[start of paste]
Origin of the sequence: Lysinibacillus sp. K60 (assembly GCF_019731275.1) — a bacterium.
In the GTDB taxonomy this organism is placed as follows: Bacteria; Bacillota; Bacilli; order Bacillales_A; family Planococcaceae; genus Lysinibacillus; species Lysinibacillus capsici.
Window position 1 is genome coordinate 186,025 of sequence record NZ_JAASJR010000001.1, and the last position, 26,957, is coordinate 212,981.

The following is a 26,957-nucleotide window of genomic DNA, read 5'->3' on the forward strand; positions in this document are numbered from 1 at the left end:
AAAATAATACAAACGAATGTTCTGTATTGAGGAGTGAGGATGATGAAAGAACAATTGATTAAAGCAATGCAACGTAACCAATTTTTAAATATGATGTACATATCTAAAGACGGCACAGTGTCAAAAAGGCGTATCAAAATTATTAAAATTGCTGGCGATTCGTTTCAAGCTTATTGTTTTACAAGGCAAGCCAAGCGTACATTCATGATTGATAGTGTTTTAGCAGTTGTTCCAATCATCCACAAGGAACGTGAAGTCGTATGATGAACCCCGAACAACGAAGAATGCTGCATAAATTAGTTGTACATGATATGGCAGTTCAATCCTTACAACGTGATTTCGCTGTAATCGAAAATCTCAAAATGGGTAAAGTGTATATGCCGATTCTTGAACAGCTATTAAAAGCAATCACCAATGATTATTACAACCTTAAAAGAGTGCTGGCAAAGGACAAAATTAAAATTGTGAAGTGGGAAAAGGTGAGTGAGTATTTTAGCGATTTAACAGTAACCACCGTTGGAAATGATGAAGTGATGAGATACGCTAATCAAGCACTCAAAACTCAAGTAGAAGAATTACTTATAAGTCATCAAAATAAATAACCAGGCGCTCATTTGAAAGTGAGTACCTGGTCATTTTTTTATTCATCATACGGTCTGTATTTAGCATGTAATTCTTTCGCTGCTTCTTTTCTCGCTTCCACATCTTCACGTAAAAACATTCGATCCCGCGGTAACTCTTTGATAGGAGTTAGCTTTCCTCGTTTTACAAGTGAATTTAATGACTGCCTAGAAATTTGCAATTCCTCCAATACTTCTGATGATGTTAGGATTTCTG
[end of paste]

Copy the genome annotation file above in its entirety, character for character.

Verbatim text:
Origin of the sequence: Lysinibacillus sp. K60 (assembly GCF_019731275.1) — a bacterium.
In the GTDB taxonomy this organism is placed as follows: Bacteria; Bacillota; Bacilli; order Bacillales_A; family Planococcaceae; genus Lysinibacillus; species Lysinibacillus capsici.
Window position 1 is genome coordinate 186,025 of sequence record NZ_JAASJR010000001.1, and the last position, 26,957, is coordinate 212,981.

The following is a 26,957-nucleotide window of genomic DNA, read 5'->3' on the forward strand; positions in this document are numbered from 1 at the left end:
AAAATAATACAAACGAATGTTCTGTATTGAGGAGTGAGGATGATGAAAGAACAATTGATTAAAGCAATGCAACGTAACCAATTTTTAAATATGATGTACATATCTAAAGACGGCACAGTGTCAAAAAGGCGTATCAAAATTATTAAAATTGCTGGCGATTCGTTTCAAGCTTATTGTTTTACAAGGCAAGCCAAGCGTACATTCATGATTGATAGTGTTTTAGCAGTTGTTCCAATCATCCACAAGGAACGTGAAGTCGTATGATGAACCCCGAACAACGAAGAATGCTGCATAAATTAGTTGTACATGATATGGCAGTTCAATCCTTACAACGTGATTTCGCTGTAATCGAAAATCTCAAAATGGGTAAAGTGTATATGCCGATTCTTGAACAGCTATTAAAAGCAATCACCAATGATTATTACAACCTTAAAAGAGTGCTGGCAAAGGACAAAATTAAAATTGTGAAGTGGGAAAAGGTGAGTGAGTATTTTAGCGATTTAACAGTAACCACCGTTGGAAATGATGAAGTGATGAGATACGCTAATCAAGCACTCAAAACTCAAGTAGAAGAATTACTTATAAGTCATCAAAATAAATAACCAGGCGCTCATTTGAAAGTGAGTACCTGGTCATTTTTTTATTCATCATACGGTCTGTATTTAGCATGTAATTCTTTCGCTGCTTCTTTTCTCGCTTCCACATCTTCACGTAAAAACATTCGATCCCGCGGTAACTCTTTGATAGGAGTTAGCTTTCCTCGTTTTACAAGTGAATTTAATGACTGCCTAGAAATTTGCAATTCCTCCAATACTTCTGATGATGTTAGGATTTCTG